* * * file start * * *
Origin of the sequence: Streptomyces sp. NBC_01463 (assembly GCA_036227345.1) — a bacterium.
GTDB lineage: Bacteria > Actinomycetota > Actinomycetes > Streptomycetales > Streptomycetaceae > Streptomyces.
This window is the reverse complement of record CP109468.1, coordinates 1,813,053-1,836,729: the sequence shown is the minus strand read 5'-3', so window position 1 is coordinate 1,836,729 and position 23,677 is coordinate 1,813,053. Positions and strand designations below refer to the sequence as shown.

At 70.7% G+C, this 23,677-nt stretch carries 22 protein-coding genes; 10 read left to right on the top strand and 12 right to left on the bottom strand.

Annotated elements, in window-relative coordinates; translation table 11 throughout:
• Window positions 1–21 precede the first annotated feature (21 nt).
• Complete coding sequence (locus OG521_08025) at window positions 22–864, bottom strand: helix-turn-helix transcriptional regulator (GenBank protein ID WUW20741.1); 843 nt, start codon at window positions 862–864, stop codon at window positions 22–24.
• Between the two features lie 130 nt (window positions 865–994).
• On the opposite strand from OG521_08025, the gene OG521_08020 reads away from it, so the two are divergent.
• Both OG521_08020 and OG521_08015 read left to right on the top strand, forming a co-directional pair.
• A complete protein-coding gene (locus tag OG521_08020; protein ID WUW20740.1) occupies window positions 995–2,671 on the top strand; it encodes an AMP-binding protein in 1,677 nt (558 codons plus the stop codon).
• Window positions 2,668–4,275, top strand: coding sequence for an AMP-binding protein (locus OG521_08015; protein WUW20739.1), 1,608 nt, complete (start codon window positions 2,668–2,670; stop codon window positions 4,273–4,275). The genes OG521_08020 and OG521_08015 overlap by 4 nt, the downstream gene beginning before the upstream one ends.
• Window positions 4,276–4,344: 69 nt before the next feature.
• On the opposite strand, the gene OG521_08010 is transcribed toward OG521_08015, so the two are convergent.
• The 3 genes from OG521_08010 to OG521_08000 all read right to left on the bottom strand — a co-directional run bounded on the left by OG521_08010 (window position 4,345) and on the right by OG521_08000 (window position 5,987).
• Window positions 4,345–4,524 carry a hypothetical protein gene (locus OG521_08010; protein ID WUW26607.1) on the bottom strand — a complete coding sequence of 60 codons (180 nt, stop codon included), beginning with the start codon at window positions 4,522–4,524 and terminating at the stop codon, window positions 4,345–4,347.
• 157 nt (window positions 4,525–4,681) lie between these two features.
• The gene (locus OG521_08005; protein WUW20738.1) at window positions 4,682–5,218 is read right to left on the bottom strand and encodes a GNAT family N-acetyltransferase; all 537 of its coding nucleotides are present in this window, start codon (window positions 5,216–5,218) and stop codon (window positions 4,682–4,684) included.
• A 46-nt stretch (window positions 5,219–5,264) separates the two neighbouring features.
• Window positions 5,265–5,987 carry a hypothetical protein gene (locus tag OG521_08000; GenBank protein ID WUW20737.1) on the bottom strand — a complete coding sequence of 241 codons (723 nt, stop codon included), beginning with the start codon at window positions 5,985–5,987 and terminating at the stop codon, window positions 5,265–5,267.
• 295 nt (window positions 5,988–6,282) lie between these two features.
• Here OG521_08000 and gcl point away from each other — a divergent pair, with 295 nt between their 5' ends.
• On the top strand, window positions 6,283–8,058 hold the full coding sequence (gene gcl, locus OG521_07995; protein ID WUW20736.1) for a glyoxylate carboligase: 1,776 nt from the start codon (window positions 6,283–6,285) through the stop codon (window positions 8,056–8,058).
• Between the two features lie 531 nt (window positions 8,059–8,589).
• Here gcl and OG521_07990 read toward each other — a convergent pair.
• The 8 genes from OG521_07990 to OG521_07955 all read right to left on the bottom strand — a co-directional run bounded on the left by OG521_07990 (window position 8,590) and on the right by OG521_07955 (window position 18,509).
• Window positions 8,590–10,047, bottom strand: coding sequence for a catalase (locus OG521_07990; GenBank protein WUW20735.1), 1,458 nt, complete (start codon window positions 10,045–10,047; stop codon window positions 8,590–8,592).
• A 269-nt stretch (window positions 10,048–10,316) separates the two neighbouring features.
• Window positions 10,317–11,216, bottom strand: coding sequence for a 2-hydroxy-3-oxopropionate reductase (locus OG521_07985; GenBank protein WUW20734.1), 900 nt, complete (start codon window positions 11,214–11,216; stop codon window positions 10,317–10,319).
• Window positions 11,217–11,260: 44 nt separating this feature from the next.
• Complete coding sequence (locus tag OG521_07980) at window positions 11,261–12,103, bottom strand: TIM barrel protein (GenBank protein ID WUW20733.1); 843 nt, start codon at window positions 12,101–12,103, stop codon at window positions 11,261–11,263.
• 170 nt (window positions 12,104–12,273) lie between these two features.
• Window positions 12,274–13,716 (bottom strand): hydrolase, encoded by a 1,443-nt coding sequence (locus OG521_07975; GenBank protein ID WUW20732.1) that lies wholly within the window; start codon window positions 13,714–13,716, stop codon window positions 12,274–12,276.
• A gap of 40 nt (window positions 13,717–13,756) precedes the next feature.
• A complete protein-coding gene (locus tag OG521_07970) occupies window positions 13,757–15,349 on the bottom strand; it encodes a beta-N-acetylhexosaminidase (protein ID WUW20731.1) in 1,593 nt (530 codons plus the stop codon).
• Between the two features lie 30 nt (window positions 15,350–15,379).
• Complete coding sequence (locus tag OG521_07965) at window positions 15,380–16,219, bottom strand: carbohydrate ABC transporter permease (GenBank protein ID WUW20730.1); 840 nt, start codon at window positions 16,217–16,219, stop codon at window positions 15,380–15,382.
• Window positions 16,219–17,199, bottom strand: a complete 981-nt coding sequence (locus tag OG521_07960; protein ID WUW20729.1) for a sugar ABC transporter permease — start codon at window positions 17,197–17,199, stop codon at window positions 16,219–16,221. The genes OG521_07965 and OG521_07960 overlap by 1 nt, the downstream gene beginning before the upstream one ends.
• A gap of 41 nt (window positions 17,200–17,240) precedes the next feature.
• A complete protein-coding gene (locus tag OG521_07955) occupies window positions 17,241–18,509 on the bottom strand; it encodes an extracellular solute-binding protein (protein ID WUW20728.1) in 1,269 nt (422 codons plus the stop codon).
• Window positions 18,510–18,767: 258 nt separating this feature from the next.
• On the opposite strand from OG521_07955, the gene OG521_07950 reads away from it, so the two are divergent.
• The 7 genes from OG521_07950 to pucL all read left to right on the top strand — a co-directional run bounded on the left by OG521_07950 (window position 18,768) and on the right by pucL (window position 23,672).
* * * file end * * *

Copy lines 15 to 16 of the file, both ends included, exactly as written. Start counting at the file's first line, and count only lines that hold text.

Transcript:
• The 3 genes from OG521_08010 to OG521_08000 all read right to left on the bottom strand — a co-directional run bounded on the left by OG521_08010 (window position 4,345) and on the right by OG521_08000 (window position 5,987).
• Window positions 4,345–4,524 carry a hypothetical protein gene (locus OG521_08010; protein ID WUW26607.1) on the bottom strand — a complete coding sequence of 60 codons (180 nt, stop codon included), beginning with the start codon at window positions 4,522–4,524 and terminating at the stop codon, window positions 4,345–4,347.